About my projections

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Since there have been plenty of questions following some recent entries here, let me tell you a bit about my Rotoworld projections:

– They’re done by hand. I look at past numbers and apply my own judgment.

– This is my 12th year doing a full set of projections. This year’s included about 760 hitters and 790 pitchers.

– I don’t claim to be the best at projecting performance. As far as I can tell, there is no system that routinely outperforms the pack.

– Where I thrive is in projecting playing time and situation-dependent stats, like runs, RBI and saves. Thus I do claim to sport some of the very best fantasy projections around, and there’s evidence backing that up.

So, yeah, take the OPS projections with a grain of salt. I’m just providing them for fun. Since we’re selling the draft guide on Rotoworld (and it brings in a very significant portion of our revenue from the year), I’m limited in what I can carry over here.

And if you don’t like the OPS projections for your favorite players, don’t worry too much about it. My median miss last year was 51 points. I was 304 points off on Adam Dunn. The one player I nailed exactly was Adam Jones at .785. Of the 208 players projected to receive at least 300 at-bats and finished with at least that many, I was within 30 points of OPS on 74 of them (36 percent) and at least 90 points off on 57 of them (27 percent).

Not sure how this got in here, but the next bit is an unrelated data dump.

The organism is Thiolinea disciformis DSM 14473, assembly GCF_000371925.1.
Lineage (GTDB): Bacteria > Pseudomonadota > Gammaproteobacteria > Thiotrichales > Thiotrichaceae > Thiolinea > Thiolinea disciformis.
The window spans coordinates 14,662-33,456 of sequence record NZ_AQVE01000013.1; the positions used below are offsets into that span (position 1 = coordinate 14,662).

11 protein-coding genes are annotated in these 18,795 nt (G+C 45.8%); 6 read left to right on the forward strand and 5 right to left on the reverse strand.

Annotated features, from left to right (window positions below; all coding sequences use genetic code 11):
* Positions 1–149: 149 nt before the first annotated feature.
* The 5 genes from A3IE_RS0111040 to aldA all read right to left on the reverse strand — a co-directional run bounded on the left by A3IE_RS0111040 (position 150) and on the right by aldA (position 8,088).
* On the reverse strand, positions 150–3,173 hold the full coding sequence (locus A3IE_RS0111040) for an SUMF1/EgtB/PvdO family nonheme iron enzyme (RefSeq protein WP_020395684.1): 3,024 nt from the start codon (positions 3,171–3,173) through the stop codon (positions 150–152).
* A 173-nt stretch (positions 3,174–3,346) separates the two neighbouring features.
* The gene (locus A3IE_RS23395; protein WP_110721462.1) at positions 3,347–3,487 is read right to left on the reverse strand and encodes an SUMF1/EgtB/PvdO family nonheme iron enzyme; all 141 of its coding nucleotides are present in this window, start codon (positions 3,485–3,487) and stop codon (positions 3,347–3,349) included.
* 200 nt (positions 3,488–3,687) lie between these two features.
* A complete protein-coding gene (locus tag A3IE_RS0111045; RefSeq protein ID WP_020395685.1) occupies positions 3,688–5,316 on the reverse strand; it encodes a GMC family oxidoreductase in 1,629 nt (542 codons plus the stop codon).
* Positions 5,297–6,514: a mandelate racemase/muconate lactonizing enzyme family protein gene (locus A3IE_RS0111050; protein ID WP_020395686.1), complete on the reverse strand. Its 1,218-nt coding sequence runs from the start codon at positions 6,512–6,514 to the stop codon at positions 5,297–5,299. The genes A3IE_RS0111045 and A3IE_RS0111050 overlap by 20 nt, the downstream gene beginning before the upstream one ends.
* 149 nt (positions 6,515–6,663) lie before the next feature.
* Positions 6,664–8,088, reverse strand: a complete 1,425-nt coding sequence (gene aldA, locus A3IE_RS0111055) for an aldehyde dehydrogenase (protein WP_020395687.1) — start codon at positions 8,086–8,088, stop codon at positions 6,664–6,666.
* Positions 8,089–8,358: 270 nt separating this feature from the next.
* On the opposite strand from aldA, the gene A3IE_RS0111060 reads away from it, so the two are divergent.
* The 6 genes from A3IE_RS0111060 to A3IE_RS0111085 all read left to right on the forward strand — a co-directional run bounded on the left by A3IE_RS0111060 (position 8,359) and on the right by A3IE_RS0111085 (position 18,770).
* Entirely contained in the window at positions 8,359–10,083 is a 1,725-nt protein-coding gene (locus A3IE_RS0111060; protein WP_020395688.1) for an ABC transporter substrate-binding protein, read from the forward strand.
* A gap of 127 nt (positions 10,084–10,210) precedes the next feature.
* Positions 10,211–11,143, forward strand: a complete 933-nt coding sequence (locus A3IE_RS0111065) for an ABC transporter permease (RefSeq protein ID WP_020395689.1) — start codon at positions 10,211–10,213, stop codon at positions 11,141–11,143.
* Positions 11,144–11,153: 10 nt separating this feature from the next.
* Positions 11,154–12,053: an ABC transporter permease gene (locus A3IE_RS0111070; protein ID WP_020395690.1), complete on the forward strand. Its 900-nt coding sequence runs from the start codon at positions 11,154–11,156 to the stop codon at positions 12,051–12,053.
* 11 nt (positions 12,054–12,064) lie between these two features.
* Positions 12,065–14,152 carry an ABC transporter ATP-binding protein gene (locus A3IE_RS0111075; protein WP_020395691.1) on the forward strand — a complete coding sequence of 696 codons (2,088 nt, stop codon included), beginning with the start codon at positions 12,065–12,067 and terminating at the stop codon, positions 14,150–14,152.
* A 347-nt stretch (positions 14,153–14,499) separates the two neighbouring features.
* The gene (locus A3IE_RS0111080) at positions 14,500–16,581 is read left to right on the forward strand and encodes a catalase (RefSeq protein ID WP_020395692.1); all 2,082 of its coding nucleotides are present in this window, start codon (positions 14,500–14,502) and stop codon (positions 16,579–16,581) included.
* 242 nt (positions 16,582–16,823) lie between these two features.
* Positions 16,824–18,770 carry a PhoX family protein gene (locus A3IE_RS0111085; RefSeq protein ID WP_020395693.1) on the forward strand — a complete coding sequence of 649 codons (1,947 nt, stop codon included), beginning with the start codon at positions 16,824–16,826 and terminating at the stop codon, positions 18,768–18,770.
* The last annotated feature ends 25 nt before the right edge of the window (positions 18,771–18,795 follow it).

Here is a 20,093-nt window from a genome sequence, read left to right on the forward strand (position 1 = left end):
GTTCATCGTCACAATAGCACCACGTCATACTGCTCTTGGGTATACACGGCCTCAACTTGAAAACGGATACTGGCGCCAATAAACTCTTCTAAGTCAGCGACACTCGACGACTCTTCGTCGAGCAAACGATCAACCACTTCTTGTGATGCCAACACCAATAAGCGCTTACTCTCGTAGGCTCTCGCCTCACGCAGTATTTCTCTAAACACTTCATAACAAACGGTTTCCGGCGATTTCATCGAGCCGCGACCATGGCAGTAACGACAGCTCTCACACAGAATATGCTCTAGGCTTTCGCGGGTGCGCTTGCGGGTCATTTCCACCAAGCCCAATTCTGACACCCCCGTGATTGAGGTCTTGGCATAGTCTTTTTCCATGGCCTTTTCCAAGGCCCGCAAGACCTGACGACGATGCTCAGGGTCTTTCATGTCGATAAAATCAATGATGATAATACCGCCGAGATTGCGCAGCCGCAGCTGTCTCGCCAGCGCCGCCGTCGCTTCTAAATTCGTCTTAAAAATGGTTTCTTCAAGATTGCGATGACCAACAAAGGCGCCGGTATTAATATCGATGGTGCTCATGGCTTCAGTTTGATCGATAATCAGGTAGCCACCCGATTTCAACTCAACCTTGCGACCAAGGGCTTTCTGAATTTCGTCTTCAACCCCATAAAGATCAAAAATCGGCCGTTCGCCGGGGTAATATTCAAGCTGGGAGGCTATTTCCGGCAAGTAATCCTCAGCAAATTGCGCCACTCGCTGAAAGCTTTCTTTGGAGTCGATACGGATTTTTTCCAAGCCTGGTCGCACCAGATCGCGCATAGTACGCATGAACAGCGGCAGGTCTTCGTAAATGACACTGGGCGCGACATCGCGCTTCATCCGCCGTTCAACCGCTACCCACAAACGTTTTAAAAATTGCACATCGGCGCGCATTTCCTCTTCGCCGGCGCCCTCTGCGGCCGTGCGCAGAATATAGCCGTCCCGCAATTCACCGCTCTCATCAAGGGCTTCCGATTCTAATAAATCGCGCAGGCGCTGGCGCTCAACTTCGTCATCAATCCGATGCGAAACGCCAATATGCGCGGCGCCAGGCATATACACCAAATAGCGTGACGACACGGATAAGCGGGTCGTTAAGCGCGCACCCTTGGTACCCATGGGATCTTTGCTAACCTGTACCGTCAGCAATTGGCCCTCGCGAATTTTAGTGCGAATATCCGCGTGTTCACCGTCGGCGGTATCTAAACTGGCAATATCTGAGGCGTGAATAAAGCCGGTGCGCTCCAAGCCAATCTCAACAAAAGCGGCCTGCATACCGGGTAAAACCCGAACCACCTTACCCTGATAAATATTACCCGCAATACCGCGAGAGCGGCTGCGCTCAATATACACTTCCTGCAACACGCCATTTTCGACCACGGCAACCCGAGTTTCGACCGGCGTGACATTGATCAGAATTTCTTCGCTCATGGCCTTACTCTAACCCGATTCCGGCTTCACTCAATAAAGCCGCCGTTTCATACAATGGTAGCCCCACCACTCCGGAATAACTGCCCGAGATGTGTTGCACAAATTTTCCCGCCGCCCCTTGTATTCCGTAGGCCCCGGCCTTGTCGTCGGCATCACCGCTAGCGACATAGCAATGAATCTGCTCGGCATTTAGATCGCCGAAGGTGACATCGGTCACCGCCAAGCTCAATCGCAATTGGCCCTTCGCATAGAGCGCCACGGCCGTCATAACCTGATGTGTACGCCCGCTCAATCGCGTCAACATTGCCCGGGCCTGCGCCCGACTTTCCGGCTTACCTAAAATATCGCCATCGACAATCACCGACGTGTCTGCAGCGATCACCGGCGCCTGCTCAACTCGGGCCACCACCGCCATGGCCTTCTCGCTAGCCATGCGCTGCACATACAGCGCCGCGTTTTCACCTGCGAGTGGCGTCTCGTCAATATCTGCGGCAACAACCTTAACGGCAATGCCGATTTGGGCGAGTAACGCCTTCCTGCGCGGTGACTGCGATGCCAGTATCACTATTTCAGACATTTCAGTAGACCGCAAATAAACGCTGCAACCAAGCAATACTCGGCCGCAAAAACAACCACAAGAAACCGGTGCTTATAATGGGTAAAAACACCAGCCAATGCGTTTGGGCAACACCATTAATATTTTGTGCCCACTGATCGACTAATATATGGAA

Phillies, Red Sox interested in Carlos Santana

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The Phillies and Red Sox appear intent on pursuing free agent first baseman Carlos Santana, MLB Network’s Jon Morosi reports. Santana rejected a one-year, $17.4 million qualifying offer from the Indians on Thursday and is expected to draw widespread interest on the market this winter. The Mets, Mariners, Angels and Indians could make a play for the infielder, though no serious offers have been made this early in the offseason.

Santana, 31, is coming off of a seven-year track with the Indians. He batted .259/.363/.455 with 23 home runs and 3.0 fWAR last season, making 2017 the fourth-most valuable year of his career to date. Although he was primarily stationed at first base over the last year, he could step back into a hybrid first base/DH role with the Red Sox, who are hurting for infield depth with Hanley Ramirez still working his way back from shoulder surgery.

As for Santana’s other suitors, the Mariners are far less likely to pursue a deal after trading for Ryon Healy last Wednesday. Neither the Mets nor the Phillies have a DH spot to offer the veteran infielder, and the Phillies’ Rhys Hoskins appears to be blocking the way at first base. Then again, Santana may not find a more enticing offer outside of Cleveland, where Edwin Encarnacion might otherwise be the club’s best option at first base. During the GM meetings, Indians’ GM Mike Chernoff said he “love to have both [Santana and Jay Bruce] back” in 2018, but hasn’t backed up that love with any contract talks just yet.